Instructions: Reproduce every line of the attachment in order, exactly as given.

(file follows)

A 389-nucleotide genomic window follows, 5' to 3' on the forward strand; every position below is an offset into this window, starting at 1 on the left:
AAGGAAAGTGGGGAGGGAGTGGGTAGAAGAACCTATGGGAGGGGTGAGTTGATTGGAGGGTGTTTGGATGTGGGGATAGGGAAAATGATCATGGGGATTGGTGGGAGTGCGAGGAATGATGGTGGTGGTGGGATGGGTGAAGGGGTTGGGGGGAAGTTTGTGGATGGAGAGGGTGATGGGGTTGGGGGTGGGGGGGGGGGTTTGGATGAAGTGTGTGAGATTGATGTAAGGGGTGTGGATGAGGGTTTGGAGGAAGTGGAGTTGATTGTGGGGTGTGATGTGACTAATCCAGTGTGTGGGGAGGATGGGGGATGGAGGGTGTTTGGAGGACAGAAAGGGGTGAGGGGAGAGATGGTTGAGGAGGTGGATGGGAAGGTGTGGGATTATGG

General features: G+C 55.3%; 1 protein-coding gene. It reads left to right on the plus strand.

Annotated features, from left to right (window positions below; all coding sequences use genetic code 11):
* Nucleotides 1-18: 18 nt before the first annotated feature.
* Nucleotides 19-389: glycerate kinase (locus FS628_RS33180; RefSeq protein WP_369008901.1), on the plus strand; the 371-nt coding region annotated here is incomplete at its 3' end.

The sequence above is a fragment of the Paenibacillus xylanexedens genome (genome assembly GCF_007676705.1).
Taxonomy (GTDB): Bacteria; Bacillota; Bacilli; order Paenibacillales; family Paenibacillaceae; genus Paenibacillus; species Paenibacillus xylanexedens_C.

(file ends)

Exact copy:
A 389-nucleotide genomic window follows, 5' to 3' on the forward strand; every position below is an offset into this window, starting at 1 on the left:
AAGGAAAGTGGGGAGGGAGTGGGTAGAAGAACCTATGGGAGGGGTGAGTTGATTGGAGGGTGTTTGGATGTGGGGATAGGGAAAATGATCATGGGGATTGGTGGGAGTGCGAGGAATGATGGTGGTGGTGGGATGGGTGAAGGGGTTGGGGGGAAGTTTGTGGATGGAGAGGGTGATGGGGTTGGGGGTGGGGGGGGGGGTTTGGATGAAGTGTGTGAGATTGATGTAAGGGGTGTGGATGAGGGTTTGGAGGAAGTGGAGTTGATTGTGGGGTGTGATGTGACTAATCCAGTGTGTGGGGAGGATGGGGGATGGAGGGTGTTTGGAGGACAGAAAGGGGTGAGGGGAGAGATGGTTGAGGAGGTGGATGGGAAGGTGTGGGATTATGG

General features: G+C 55.3%; 1 protein-coding gene. It reads left to right on the plus strand.

Annotated features, from left to right (window positions below; all coding sequences use genetic code 11):
* Nucleotides 1-18: 18 nt before the first annotated feature.
* Nucleotides 19-389: glycerate kinase (locus FS628_RS33180; RefSeq protein WP_369008901.1), on the plus strand; the 371-nt coding region annotated here is incomplete at its 3' end.

The sequence above is a fragment of the Paenibacillus xylanexedens genome (genome assembly GCF_007676705.1).
Taxonomy (GTDB): Bacteria; Bacillota; Bacilli; order Paenibacillales; family Paenibacillaceae; genus Paenibacillus; species Paenibacillus xylanexedens_C.